Blog: Journey of a Junior Software-Engineer

Inês Silva

Junior Software-Engineer

@inesoaresilva

When do we look for our first job as software engineers some questions might pop up like - How will my week look like? What will be the most challenging parts?

I was in this situation one year ago, and I want to tell you how it was my onboarding into the professional world.

This post has in mind all the future junior software engineers.

I will describe what it has been like and how it is now, and try to give some tips on the way based on the challenges I faced 💪

Journey of a Junior Software-Engineer

My journey at simplabs started in July of 2021: soon it will be 11 months that I’m here.

Before landing here, I did a 4 months internship as a Ruby backend engineer 💎 I wanted to continue to improve my backend knowledge and discover the frontend world (that I had so little insight into before)

I can stop here for the #1 Tip - If you don’t know, start as full-stack.

This way, you can get a better picture of both frontend and backend parts of a project and then find what fits you better or just stay in both worlds.

After the internship, I landed at simplabs for my 1st job 🙌

Here, I immediately started working on a web app for an IT security company. The stack was Next.js & Typescript.

As I said before I had very little experience with the frontend world, and apparently with git. 😅

My first struggles were git-related problems - I feel this is the thing that developers tend to be overconfident about.

In university, every time we started a project using git we would drop it at some point and we would go to the archaic system of copy-pasting code between us. 🥲

This was no proper way of working so my #2 Tip - Get git rolling

You will never be alone in a project, so force yourself to learn tools that will make you more efficient at working as a team.

Most of my colleagues always use the terminal so I found it easier to go along with this method (plus it gives you that hacker look 😎) but there is an interface option Github Desktop.

Time to jump to #3 tip - Keep a learning journal.

Since I was documenting all of my git struggles, I will give you a glimpse at what my notion notes were looking like in my second week here 😂:

My note taking with notion

Git merge vs Git rebase was a frequent debate, and according to my notes, I found this enlightening video on the topic. Then, when I was finally becoming more comfortable with which commands I should use, they told me to tidy my git history 🧹 - this post done by Chris came in handy.

As I showed above, I keep a journal where I note down:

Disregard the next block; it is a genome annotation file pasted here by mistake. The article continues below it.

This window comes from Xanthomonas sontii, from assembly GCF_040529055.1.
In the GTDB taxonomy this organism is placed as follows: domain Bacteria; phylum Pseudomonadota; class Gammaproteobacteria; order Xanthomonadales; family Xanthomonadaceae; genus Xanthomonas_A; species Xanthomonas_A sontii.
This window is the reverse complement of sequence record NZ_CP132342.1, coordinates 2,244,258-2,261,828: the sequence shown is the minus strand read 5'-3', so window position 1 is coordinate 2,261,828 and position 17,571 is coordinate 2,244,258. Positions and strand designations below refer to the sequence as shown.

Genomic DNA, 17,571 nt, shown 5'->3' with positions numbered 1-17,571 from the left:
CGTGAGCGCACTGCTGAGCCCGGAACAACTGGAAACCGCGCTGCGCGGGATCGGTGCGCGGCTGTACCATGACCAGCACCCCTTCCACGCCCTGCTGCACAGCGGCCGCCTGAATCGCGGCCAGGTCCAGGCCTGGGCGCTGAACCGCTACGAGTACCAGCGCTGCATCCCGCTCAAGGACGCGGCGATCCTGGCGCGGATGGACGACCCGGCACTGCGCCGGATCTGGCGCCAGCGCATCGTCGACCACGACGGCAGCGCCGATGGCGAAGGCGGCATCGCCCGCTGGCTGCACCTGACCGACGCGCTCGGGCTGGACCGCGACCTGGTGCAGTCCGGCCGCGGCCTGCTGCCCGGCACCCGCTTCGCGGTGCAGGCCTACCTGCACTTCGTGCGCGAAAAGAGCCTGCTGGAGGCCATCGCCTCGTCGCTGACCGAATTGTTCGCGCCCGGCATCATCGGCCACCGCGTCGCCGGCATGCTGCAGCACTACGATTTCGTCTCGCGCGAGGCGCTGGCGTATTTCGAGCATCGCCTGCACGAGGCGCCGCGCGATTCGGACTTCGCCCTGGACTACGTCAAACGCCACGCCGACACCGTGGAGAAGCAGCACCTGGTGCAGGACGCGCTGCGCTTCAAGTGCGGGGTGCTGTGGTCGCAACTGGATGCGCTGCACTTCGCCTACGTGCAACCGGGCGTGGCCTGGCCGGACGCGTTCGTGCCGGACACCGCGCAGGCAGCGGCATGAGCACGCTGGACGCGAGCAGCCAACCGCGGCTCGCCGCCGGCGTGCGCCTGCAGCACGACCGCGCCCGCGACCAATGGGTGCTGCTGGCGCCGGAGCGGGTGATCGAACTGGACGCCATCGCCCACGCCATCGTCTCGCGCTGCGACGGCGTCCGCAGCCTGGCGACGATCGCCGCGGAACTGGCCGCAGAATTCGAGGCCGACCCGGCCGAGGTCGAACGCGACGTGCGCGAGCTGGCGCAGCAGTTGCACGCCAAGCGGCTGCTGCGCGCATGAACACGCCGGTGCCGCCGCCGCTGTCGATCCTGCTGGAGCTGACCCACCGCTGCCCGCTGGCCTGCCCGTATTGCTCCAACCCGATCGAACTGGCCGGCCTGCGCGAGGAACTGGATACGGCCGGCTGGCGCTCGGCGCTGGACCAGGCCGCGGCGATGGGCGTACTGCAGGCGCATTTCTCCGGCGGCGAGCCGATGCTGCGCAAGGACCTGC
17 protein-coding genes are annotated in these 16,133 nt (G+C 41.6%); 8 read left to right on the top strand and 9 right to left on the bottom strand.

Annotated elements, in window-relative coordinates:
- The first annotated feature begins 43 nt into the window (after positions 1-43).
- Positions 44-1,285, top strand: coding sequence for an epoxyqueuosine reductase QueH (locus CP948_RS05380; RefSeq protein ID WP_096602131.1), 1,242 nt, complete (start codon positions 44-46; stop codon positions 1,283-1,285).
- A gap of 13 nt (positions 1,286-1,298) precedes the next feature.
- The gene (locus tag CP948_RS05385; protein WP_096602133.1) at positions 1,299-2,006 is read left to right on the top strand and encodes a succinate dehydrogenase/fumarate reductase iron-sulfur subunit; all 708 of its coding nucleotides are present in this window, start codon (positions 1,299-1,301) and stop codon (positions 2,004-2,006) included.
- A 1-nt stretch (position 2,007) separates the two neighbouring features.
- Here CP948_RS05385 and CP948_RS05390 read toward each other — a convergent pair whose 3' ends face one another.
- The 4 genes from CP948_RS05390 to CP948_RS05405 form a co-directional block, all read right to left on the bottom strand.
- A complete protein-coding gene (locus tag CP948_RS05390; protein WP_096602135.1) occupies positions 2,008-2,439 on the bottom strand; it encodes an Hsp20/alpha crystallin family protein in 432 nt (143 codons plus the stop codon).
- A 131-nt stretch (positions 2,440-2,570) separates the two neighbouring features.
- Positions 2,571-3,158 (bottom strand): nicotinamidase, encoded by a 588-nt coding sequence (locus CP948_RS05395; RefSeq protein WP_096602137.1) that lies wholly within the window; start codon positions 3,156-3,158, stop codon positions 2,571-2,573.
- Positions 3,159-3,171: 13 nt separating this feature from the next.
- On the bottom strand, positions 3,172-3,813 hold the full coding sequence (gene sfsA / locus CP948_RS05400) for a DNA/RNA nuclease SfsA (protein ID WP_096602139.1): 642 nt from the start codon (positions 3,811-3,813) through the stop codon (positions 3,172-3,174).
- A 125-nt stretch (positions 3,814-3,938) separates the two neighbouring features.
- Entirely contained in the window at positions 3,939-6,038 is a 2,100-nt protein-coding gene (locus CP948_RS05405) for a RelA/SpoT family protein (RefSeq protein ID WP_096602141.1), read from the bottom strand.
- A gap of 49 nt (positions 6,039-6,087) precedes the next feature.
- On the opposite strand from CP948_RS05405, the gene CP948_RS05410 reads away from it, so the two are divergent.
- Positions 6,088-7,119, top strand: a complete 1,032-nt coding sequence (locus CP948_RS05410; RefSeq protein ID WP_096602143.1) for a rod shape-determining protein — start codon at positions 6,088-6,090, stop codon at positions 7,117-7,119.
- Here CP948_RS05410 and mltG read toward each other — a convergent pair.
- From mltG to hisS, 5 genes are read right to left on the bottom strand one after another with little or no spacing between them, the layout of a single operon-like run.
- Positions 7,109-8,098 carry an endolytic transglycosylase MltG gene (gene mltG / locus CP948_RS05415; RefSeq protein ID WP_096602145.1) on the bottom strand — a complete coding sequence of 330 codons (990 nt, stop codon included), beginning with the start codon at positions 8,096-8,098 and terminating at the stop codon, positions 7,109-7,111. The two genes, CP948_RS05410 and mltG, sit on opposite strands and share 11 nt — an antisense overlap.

• bugs I came across with and how I resolved them
  • key ideas on topics I researched
  • things I should search more about

I believe the junior phase can be the most overwhelming one: your learning curve is in skyrocket mode 🚀! With all this new info coming all the time, I find it helpful to write everything down as a way to organize the new content in my head. Also, since a lot of errors I was seeing would show up again, I could find what I did & re-apply it.

Nowadays, I need to take notes less and less and even the pace slowed down from week logs to month logs 😆 as you can see by my notion pages:

My pages organization in notion

After git problems, the second position on the podium of challenges goes to testing 🏆

That being said we go for the #4 Tip - Get your hands-on testing

I don’t know how it works in other degrees, but I didn’t write a single test for my programs until I enter the professional world.

Since I’m working here, I’ve been using a JS testing framework, Jest and a *react testing library.*

Until recently, I have wondered: ‘My code is done, why am I wasting my time with this?’ - especially when a lot of times I was losing more time in writing tests than actual code. 😅 However, a few weeks ago, the moment came when I thanked myself for having tests. 💡 I have been working on a project since September so at this point it is getting pretty big.

We are in the process of adding validations in user forms, and the tests are functioning like a bulletproof jacket. 🛡️

Multiple times I thought that my code was working well but then I ran the tests and realized I was breaking the code of other features. 🥲

My previous mentor once told me that he prefers to write the tests before his code as a way of breaking down the steps of the problem and building confidence in his code.